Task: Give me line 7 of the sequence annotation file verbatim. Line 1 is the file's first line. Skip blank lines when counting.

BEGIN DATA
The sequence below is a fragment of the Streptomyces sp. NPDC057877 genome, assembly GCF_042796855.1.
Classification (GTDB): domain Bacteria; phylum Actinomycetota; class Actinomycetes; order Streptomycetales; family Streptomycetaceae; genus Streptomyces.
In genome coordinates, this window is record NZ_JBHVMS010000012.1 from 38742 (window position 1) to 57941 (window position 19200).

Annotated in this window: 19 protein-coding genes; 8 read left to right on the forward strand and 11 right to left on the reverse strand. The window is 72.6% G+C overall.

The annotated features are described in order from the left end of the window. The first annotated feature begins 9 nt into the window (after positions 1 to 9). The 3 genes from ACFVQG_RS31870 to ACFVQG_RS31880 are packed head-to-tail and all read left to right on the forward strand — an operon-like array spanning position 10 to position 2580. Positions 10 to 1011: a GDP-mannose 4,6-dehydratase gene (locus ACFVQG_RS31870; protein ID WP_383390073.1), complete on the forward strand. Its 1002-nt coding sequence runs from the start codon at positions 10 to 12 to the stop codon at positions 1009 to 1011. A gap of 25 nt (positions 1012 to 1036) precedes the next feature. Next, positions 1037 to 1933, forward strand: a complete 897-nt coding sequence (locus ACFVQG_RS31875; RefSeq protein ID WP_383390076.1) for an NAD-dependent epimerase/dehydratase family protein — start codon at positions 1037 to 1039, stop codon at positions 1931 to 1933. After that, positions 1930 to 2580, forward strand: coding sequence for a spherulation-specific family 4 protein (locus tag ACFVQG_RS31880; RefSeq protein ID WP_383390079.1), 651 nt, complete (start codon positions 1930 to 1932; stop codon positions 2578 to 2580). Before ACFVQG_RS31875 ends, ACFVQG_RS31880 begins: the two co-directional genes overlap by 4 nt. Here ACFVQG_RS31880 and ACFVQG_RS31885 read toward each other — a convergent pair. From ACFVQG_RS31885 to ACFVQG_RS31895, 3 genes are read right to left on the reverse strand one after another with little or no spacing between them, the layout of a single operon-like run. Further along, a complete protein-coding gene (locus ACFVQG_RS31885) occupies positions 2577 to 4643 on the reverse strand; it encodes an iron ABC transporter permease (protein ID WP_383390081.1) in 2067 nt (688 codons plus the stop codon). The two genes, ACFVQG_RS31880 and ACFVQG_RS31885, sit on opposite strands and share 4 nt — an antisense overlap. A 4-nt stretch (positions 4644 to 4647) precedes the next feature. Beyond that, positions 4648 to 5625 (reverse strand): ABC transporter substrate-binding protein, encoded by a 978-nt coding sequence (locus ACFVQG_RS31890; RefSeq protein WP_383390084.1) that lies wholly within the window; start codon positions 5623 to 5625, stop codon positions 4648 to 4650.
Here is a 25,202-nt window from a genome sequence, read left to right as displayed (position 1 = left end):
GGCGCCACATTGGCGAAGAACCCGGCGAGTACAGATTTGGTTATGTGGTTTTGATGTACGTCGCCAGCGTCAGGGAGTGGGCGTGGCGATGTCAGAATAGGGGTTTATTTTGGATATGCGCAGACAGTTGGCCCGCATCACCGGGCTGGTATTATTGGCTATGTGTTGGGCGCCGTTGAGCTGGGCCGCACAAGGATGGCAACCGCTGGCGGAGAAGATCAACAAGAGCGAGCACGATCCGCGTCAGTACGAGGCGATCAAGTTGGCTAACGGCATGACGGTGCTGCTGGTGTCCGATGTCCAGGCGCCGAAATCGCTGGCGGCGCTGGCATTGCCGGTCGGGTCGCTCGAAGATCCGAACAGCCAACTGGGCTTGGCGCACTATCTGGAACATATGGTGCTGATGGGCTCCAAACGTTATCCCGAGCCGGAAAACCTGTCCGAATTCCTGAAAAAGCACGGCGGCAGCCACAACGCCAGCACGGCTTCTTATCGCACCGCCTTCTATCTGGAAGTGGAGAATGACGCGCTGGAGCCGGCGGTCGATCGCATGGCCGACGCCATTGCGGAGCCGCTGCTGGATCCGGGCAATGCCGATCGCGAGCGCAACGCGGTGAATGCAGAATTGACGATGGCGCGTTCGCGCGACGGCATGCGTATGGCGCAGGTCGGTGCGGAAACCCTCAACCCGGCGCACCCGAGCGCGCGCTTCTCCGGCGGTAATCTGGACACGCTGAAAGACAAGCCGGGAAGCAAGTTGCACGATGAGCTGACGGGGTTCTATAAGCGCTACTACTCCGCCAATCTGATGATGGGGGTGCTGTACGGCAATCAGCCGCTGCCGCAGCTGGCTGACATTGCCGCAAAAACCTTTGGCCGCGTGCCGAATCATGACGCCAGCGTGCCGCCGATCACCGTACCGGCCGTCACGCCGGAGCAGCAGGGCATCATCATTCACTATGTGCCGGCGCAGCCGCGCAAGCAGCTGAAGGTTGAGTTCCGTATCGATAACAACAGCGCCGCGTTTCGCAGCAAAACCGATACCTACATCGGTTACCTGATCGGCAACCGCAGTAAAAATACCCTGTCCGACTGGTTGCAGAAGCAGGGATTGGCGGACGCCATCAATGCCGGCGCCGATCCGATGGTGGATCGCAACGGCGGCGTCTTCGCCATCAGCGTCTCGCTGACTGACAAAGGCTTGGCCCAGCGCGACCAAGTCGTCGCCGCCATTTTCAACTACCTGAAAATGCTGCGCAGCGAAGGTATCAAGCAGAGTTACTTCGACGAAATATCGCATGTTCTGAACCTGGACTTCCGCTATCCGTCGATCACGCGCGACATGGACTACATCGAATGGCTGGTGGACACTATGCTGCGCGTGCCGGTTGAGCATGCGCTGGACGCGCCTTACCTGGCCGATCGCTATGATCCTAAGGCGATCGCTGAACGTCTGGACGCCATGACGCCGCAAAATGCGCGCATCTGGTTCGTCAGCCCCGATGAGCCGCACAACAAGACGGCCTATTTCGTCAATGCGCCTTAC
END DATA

GGCGCCACATTGGCGAAGAACCCGGCGAGTACAGATTTGGTTATGTGGTTTTGATGTACGTCGCCAGCGTCAGGGAGTGGGCGTGGCGATGTCAGAATAGGGGTTTATTTTGGATATGCGCAGACAGTTGGCCCGCATCACCGGGCTGGTATTATTGGCTATGTGTTGGGCGCCGTTGAGCTGGGCCGCACAAGGATGGCAACCGCTGGCGGAGAAGATCAACAAGAGCGAGCACGATCCGCGTCAGTACGAGGCGATCAAGTTGGCTAACGGCATGACGGTGCTGCTGGTGTCCGATGTCCAGGCGCCGAAATCGCTGGCGGCGCTGGCATTGCCGGTCGGGTCGCTCGAAGATCCGAACAGCCAACTGGGCTTGGCGCACTATCTGGAACATATGGTGCTGATGGGCTCCAAACGTTATCCCGAGCCGGAAAACCTGTCCGAATTCCTGAAAAAGCACGGCGGCAGCCACAACGCCAGCACGGCTTCTTATCGCACCGCCTTCTATCTGGAAGTGGAGAATGACGCGCTGGAGCCGGCGGTCGATCGCATGGCCGACGCCATTGCGGAGCCGCTGCTGGATCCGGGCAATGCCGATCGCGAGCGCAACGCGGTGAATGCAGAATTGACGATGGCGCGTTCGCGCGACGGCATGCGTATGGCGCAGGTCGGTGCGGAAACCCTCAACCCGGCGCACCCGAGCGCGCGCTTCTCCGGCGGTAATCTGGACACGCTGAAAGACAAGCCGGGAAGCAAGTTGCACGATGAGCTGACGGGGTTCTATAAGCGCTACTACTCCGCCAATCTGATGATGGGGGTGCTGTACGGCAATCAGCCGCTGCCGCAGCTGGCTGACATTGCCGCAAAAACCTTTGGCCGCGTGCCGAATCATGACGCCAGCGTGCCGCCGATCACCGTACCGGCCGTCACGCCGGAGCAGCAGGGCATCATCATTCACTATGTGCCGGCGCAGCCGCGCAAGCAGCTGAAGGTTGAGTTCCGTATCGATAACAACAGCGCCGCGTTTCGCAGCAAAACCGATACCTACATCGGTTACCTGATCGGCAACCGCAGTAAAAATACCCTGTCCGACTGGTTGCAGAAGCAGGGATTGGCGGACGCCATCAATGCCGGCGCCGATCCGATGGTGGATCGCAACGGCGGCGTCTTCGCCATCAGCGTCTCGCTGACTGACAAAGGCTTGGCCCAGCGCGACCAAGTCGTCGCCGCCATTTTCAACTACCTGAAAATGCTGCGCAGCGAAGGTATCAAGCAGAGTTACTTCGACGAAATATCGCATGTTCTGAACCTGGACTTCCGCTATCCGTCGATCACGCGCGACATGGACTACATCGAATGGCTGGTGGACACTATGCTGCGCGTGCCGGTTGAGCATGCGCTGGACGCGCCTTACCTGGCCGATCGCTATGATCCTAAGGCGATCGCTGAACGTCTGGACGCCATGACGCCGCAAAATGCGCGCATCTGGTTCGTCAGCCCCGATGAGCCGCACAACAAGACGGCCTATTTCGTCAATGCGCCTTAC